Agricultural policy, smart salmon and sex-change chickens at the British Association's annual festival of science in Leeds
The early atmosphere could have contained much greater concentrations of oxygen than previously thought, says a Leeds University researcher, writes Julia Hinde.
Andrew Barnicoat has spent the past four years working in the Wi****ersrand Basin in South Africa on the world's largest gold mine. The conventional view was that the gold was deposited from cold water containing sand as it flowed into the basin. But Dr Barnicoat's research suggests the gold was deposited later.
He says the gold was carried to the area dissolved in hot water, which ran through cracks in the rocks, which in turn furred up with deposits including gold.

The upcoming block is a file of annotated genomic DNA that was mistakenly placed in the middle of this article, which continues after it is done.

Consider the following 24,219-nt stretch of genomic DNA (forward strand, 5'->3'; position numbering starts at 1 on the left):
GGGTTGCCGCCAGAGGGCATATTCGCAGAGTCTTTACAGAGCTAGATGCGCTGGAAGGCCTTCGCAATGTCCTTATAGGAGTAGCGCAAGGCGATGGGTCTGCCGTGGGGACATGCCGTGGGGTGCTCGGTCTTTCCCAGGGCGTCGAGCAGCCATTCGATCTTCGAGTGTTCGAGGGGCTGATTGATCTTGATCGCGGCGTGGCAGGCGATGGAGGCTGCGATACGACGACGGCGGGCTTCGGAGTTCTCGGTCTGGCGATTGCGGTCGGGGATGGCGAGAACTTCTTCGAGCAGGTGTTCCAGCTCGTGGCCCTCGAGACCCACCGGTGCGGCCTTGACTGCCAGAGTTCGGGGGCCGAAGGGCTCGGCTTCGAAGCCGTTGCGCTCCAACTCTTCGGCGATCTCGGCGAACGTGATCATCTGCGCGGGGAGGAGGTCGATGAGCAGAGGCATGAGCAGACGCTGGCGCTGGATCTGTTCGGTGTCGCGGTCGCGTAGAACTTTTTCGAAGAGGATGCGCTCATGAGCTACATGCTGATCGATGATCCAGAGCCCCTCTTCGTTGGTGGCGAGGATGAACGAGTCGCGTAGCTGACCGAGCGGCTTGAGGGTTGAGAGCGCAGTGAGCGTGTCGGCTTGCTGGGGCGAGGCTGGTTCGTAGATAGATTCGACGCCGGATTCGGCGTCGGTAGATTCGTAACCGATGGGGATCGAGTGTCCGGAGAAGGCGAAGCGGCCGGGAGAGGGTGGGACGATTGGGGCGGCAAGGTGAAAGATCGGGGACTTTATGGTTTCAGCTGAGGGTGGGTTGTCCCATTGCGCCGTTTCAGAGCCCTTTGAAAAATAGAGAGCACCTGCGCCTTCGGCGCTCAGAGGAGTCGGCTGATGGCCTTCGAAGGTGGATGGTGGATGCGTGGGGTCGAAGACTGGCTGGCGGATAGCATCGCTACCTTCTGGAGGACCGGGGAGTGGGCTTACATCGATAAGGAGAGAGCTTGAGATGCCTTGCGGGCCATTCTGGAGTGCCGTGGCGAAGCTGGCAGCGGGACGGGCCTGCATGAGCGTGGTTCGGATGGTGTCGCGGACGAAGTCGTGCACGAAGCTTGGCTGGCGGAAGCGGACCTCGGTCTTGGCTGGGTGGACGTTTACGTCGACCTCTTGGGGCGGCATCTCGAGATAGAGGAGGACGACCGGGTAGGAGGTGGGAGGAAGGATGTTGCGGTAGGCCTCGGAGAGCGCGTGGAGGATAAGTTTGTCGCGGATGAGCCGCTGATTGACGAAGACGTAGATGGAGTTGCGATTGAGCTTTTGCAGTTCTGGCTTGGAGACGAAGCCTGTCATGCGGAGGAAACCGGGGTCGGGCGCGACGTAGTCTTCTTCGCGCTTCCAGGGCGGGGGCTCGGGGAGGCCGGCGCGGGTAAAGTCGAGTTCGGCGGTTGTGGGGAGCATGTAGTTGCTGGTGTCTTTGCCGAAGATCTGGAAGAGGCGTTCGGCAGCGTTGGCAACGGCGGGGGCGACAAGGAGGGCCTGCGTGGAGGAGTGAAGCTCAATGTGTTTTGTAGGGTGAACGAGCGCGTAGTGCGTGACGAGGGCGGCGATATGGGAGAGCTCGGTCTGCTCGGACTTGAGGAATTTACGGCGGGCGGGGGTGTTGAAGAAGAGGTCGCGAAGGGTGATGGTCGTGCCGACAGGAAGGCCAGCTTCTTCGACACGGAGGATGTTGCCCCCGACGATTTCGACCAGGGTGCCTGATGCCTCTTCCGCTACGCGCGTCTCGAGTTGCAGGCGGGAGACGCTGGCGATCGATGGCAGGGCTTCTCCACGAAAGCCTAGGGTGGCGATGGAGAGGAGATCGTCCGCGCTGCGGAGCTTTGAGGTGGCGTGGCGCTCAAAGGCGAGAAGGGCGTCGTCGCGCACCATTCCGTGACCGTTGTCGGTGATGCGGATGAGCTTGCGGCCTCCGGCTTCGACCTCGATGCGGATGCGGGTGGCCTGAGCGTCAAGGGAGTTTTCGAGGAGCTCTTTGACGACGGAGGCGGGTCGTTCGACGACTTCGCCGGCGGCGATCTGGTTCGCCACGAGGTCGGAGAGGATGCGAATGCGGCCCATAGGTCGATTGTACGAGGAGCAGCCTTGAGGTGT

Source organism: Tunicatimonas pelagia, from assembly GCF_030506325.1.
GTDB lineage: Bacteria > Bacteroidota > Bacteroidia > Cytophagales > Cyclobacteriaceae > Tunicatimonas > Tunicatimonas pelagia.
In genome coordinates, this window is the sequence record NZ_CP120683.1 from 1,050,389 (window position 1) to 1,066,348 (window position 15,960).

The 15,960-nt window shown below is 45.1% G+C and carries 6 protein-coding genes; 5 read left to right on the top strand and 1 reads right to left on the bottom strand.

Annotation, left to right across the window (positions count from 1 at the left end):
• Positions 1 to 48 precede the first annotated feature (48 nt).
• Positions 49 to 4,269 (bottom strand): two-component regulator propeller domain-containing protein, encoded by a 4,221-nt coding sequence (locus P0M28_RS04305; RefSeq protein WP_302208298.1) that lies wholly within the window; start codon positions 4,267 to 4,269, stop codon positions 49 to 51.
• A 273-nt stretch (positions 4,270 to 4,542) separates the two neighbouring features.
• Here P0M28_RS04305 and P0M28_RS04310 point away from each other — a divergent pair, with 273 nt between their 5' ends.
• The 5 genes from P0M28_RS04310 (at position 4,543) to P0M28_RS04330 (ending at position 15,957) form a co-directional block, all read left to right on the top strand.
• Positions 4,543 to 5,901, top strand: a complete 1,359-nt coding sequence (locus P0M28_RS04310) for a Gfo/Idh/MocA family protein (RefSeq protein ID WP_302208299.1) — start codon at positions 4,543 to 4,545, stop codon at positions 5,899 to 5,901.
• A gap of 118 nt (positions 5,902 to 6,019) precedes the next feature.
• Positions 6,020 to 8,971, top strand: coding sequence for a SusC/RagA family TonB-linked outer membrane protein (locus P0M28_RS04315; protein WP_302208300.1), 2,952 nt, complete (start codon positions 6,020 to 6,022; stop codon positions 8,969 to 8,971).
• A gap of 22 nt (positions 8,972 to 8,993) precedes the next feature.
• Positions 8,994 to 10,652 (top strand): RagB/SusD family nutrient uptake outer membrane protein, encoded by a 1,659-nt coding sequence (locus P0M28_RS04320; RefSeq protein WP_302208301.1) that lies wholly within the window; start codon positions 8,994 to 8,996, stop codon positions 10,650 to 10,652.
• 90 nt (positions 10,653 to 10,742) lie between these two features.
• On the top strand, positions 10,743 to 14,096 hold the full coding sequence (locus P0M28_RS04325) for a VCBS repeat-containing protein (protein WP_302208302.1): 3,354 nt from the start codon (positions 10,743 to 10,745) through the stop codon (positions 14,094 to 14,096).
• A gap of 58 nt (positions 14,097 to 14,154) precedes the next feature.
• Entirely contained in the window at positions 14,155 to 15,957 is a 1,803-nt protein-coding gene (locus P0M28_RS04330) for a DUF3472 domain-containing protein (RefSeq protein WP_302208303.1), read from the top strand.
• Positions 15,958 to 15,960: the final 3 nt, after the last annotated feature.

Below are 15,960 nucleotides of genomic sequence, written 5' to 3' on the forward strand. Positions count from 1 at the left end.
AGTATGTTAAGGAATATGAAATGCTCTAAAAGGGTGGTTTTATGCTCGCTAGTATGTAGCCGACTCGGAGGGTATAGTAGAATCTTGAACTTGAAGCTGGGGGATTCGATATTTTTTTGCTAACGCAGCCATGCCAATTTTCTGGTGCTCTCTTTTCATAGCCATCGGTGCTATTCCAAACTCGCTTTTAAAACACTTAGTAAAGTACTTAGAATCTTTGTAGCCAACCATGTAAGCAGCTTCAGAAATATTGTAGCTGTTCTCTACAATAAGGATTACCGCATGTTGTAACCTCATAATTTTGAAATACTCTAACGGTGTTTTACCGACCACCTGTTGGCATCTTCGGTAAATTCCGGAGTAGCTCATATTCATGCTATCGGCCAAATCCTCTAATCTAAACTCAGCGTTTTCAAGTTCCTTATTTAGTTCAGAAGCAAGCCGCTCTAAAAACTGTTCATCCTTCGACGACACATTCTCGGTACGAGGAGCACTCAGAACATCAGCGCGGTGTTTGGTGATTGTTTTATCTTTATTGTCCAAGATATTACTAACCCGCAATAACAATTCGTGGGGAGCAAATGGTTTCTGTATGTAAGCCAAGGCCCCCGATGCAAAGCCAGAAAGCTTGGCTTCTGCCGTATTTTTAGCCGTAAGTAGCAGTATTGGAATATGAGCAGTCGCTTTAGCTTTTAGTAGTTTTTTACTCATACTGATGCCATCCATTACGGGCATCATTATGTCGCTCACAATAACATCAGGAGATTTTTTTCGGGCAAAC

Uranium minerals were also found. These, says Dr Barnicoat, were deposited with the gold, not as grains, but from solution as it passed along the cracks. "The traditional model envisages uranium deposited like particles of sand. For that to happen there has to be no oxygen in the air or the uranium would have dissolved.
"We can show it was deposited from solution, not as grains. This removes a significant piece of evidence that was previously used to suggest low oxygen levels in the early environment. In fact, to get the uranium into solution would require oxygen.
"We suggest there was more oxygen in the atmosphere than the vanishingly small fraction normally proposed. It could have been 1 or 2 per cent of the atmosphere or more."
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